Brian Fargo – inXile Entertainment

Brian Fargo has done it all. He’s created his own games, designed classic titles, and run a publishing company – Interplay Productions. Now Brian is in a unique place. As the CEO of inXile Entertainment Brian has launched two very successful crowd-funding campaigns and is looking to divorce the company from publishing deals which he feels are often restrictive. Brian and I talk extensively about game publishing, his time as the CEO of Interplay, and the current state of inXile Entertainment.


  • 0:00 – Introduction
  • 1:49 – Brian talks about the positive energy at inXile today, how crowd-funding made it possible, and the long road the company took to get where it is now.
  • 4:56 – The benefits of crowd-funding vs. working with a publisher. Why Brian thinks trust is the missing element.
  • 7:17 – How to maximize creativity and minimize risk. How, as a financier, you can ask for certain business-critical features but still fundamentally trust the developer.
  • 9:50 – When it is and isn’t beneficial for a publisher to dictate creative choices in a game.
  • 12:00 – How developers can sometimes have little creative control over their own product. Why developers bear the reputation hit when the publisher fails them.
  • 14:52 – An example: How Obsidian takes a reputation hit when a shipped game has bugs. How little leverage developers have when negotiating development deals.
  • 16:45 – Brian describes the specifics of negotiating a deal with a publisher and just how difficult it can be for a studio to see returns from one of these contracts.
  • 18:51 – I ask Brian if, supposing he were running a publisher today, how the current industry climate might make him change his approach from the Interplay days.
  • 20:06 – How a developer’s creative freedom is crucial to fostering good ideas which ultimately results in a better game.
  • 22:55 – Brian and I discuss the dearth of independent AAA studios.
  • 24:43 – The publisher strategy of backing a studio into a corner to buy them at a low price.
  • 26:44 – Brian’s adjustment from game developer to business executive in charge of Interplay Productions.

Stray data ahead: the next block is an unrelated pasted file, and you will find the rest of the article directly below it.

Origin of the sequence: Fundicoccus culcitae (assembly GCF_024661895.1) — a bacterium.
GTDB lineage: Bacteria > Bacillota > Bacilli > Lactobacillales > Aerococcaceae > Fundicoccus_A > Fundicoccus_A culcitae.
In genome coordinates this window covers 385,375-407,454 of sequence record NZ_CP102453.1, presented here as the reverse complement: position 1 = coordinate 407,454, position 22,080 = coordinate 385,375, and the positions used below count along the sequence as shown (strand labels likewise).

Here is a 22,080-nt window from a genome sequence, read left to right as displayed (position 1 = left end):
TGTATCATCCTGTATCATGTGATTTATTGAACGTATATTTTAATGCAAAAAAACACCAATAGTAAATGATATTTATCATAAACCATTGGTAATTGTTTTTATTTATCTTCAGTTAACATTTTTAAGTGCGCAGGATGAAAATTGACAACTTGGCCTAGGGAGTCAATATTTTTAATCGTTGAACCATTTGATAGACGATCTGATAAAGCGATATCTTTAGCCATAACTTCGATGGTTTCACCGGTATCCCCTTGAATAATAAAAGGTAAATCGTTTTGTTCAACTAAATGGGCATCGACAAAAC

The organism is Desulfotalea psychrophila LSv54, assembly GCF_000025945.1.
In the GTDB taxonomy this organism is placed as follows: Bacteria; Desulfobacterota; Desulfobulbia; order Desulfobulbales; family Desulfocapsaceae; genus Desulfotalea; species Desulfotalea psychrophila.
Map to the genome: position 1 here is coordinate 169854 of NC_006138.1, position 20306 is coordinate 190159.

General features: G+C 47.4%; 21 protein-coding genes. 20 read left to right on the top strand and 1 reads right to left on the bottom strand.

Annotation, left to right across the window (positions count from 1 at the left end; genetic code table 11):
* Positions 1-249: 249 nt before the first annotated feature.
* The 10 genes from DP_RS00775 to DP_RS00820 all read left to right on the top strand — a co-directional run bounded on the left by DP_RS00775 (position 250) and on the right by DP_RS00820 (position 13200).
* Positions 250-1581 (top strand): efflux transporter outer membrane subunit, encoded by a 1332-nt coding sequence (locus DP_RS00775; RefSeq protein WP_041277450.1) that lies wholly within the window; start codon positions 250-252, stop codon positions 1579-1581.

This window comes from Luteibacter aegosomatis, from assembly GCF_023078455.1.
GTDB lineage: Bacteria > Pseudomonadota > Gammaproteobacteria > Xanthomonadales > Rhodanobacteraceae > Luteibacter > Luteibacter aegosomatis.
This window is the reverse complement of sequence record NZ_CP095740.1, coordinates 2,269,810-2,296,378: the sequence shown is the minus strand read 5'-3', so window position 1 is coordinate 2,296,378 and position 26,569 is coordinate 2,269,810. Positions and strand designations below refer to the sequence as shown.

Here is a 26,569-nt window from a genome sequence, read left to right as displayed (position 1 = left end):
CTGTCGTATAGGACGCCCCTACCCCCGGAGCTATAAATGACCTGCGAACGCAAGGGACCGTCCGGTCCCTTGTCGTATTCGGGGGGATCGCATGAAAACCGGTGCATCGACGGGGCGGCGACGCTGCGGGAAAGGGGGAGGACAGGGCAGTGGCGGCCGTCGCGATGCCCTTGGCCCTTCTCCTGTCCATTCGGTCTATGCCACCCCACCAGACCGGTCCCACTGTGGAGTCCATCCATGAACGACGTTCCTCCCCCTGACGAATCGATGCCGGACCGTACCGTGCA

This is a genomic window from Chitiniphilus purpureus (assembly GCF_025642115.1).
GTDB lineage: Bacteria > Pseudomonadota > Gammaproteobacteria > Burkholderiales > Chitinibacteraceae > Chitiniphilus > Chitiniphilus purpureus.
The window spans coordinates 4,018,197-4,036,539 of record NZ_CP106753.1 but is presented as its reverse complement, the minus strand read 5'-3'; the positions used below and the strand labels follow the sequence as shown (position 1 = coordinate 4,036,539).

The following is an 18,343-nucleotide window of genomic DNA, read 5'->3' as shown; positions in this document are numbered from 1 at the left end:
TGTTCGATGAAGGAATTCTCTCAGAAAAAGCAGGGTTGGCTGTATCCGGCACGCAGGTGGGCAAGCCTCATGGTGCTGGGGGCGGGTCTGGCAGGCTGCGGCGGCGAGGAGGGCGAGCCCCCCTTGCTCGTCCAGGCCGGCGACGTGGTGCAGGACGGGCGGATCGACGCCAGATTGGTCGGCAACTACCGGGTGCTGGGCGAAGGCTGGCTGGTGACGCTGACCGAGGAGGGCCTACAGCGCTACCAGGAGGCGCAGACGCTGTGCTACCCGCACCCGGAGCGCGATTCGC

• 29:04 – Brian recounts the end of Interplay (its acquisition by Titus Software) in detail. How incredibly close it came to surviving to make more games, and the insane maneuvering he went through in an attempt to keep it together.
  • 36:36 – While it was stressful, Brian says being an executive was still fascinating and exciting. He shares more anecdotes about negotiating deals and explains just how strange and heated things can get.
  • 42:37 – How the technical process of development can be difficult to explain to publishers, and whether this lack of understanding creates friction.
  • 44:29 – Why publishers are not inherently bad. Brian believes the publishing process often has problems, but they can be addressed with changes in attitude.
  • 47:05 – The Wasteland 2 Kickstarter and what it meant to Brian on a personal level.
  • 49:12 – I ask Brian to reflect on what he may have done differently in his career and what he loves about the industry.
  • 51:04 – inXile’s plan for the future.
  • 53:25 – More publisher stories – The true stories that inspired the Wasteland 2 Kickstarter video.
  • 54:35 – “Fun is just a theory.” The importance of iteration and finding the fun.
  • 57:02 – Thank you and goodbye!


Rob is a software engineer and amateur game developer. He lives in Bellevue, Washington.

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1 comment

  1. Olivoist

    The career of Brian Fargo is incredibly diverse and in the end it feels like the business part of it took the best of him for a looong time. It is great that Kickstarter allows people like him to come back as close as possible to the actual development of games proper. Getting rid of the publishers that cut games and studios in half is perfect. Thanks for sharing.

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